“When it gets too cold, I travel down. That toilet ensures that I have a little income. I don’t need much here.”
In Calcutta he had an office job, but he had left much of that life behind him.
“What are you doing here?” I asked.
“Meditate,” he said, “I do Kriya Yoga.”
Now my surprise was even greater: This man is doing the same meditation as me?
Later that day he invited us for a cup of tea. Together with my girlfriend we shuffled shoulder to shoulder in his tent. He said that he was sent here by his teacher in Calcutta to deepen his meditation. To learn the real Kriya yoga from his teacher’s Guru.
I asked him about his meditation practice. Because I know what makes Kriya Yoga meditation authentic, I quickly notice whether someone has access to the original teachings or not. It was true, he was a ‘Kriya brother’… but from a different ‘lineage’. A ‘lineage’ that I didn’t know existed.
I did not remember the name of his Guru, he travelled with a small group through the Himalayas. Sometimes he came to visit him.
“So when he comes, I’m here for him.”
“How do you know when he’s coming?” I asked him.
“Then I see him coming walking there.” He pointed to the giant glacier that stretched out in front of us.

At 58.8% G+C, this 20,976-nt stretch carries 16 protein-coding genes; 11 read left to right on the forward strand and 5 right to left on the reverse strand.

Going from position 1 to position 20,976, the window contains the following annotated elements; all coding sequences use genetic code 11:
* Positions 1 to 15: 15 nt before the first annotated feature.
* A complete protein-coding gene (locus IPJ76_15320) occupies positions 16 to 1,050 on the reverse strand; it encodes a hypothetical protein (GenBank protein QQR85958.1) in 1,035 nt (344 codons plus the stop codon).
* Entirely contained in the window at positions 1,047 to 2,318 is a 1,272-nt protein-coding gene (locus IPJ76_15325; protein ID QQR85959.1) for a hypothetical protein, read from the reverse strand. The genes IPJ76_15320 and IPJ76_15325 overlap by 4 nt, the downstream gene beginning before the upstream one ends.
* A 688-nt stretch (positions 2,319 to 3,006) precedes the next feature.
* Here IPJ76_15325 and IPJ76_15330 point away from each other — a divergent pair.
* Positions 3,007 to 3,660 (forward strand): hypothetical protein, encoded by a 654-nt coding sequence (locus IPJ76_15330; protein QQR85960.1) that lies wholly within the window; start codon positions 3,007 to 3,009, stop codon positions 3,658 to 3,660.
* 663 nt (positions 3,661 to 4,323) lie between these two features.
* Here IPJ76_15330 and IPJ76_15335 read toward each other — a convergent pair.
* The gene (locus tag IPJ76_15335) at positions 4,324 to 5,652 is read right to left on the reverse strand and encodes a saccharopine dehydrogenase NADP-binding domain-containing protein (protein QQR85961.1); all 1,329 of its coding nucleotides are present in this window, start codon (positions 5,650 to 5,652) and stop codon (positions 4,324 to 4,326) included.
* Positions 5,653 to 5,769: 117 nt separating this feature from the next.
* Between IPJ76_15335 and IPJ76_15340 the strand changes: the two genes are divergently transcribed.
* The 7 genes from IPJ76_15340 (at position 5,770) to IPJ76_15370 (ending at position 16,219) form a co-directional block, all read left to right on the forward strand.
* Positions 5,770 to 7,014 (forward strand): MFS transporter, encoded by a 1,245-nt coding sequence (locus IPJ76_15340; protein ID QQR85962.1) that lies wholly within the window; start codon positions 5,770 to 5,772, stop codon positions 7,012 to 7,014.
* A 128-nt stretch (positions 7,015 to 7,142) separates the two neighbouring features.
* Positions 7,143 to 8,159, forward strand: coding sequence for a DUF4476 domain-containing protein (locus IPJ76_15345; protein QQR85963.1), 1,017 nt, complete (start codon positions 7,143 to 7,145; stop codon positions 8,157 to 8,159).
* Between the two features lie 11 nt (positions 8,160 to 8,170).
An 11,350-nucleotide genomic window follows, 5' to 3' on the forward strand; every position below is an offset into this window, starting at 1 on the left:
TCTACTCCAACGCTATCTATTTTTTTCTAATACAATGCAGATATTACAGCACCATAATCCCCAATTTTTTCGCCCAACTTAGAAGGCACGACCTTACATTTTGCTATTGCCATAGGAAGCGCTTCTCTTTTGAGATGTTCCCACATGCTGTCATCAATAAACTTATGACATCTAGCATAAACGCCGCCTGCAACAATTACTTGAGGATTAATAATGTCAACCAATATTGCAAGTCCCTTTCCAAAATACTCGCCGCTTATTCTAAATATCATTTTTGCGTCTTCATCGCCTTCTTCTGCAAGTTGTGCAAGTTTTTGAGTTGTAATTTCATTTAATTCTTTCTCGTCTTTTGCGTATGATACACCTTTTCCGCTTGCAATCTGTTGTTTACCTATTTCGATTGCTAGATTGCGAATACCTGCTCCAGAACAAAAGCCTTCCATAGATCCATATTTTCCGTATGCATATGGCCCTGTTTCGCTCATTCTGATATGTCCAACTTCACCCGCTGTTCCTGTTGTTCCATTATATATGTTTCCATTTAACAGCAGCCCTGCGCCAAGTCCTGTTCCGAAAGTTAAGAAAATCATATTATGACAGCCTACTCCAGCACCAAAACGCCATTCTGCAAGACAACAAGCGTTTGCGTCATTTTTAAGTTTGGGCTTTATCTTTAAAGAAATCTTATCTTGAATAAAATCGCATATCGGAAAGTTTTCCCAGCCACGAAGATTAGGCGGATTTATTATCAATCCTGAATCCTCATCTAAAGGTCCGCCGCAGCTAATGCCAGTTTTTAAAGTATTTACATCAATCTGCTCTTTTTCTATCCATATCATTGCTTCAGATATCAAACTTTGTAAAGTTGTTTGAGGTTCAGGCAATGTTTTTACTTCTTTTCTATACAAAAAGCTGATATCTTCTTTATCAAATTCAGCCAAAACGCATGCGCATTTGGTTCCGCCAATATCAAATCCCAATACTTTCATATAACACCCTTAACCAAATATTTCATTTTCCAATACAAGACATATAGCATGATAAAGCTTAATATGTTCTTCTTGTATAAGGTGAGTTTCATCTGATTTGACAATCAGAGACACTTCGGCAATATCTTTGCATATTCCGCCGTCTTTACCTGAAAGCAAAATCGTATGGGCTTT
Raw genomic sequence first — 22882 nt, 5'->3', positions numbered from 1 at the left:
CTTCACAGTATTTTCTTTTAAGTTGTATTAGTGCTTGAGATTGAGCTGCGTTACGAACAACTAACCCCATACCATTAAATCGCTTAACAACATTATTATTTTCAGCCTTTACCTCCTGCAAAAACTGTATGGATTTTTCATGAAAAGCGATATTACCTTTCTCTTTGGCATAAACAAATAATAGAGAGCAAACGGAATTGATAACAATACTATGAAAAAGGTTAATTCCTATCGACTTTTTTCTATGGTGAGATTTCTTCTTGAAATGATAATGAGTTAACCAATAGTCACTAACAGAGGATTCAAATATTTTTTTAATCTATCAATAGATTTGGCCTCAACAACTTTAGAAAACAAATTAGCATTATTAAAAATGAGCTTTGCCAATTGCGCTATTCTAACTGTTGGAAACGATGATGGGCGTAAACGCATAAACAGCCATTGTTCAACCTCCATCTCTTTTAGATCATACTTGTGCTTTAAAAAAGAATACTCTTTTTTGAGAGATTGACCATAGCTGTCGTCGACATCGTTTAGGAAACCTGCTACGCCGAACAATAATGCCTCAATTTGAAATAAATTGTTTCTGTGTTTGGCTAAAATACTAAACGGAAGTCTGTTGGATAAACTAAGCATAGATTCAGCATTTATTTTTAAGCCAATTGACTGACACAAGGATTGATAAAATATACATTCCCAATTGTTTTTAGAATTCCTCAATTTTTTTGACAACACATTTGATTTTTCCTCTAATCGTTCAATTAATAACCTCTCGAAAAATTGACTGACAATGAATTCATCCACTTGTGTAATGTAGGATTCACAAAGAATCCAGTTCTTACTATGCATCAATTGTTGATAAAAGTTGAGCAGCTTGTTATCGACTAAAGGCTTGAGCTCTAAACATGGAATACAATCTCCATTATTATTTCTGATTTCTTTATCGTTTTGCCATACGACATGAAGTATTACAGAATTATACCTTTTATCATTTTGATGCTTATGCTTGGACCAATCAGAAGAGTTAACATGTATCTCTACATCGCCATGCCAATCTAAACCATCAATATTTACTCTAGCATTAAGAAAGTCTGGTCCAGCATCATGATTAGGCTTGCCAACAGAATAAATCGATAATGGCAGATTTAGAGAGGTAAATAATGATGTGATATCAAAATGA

“So you don’t know when he’s coming?”
“No, no idea.” He confirmed.
When I tell this story to people, some find it strange that this man has to brush a plee twice a day to deepen his spiritual practice. Others are amazed at the self-chosen loneliness. I myself marvel at the traveling Kriya master in the Himalayas. This was a ‘lineage’, another branch of Kriya yoga that does not go through Lahiri Mahasaya .
Kriya Yoga is a spiritual tradition thousands of years old. In order to ensure that this form of meditation remains accessible to humanity, the form is guarded by ascended and realized masters. Babaji, the immortal Mahavatar who resides in the Himalayas, initiated Lahiri Mahasaya for this purpose. So that self-realization can be achieved by ordinary people.
This idea of an immortal master who manifests himself only occasionally was rather difficult for me to comprehend. Now that I meditate a little longer, I understand that there are dimensions that we can only experience in meditation because we cannot perceive them sensorily. Kriya is a meditation on soul consciousness that may have been entered into in previous lives and continued through a continuous line of realized masters in this life. Until self-realization is achieved. In my meditations I experience a deep connection with my Guruji and previous masters in this ‘lineage’.
Kriya Yoga is for me and other disciples in the line of Lahiri Mahasaya a ‘house holder path’. This means that as a ‘householder’ you can have a family, just work and still reach the highest level of meditation, self-realization. You do not have to withdraw from society like the man in his tent.
But it is an attractive idea, so far away from civilization. Alone high in the mountains, in a tent, in meditation.
There will come a time when I will withdraw further from my meditation practice. Not yet. Now there is this reality at home: The toilet I have to clean here.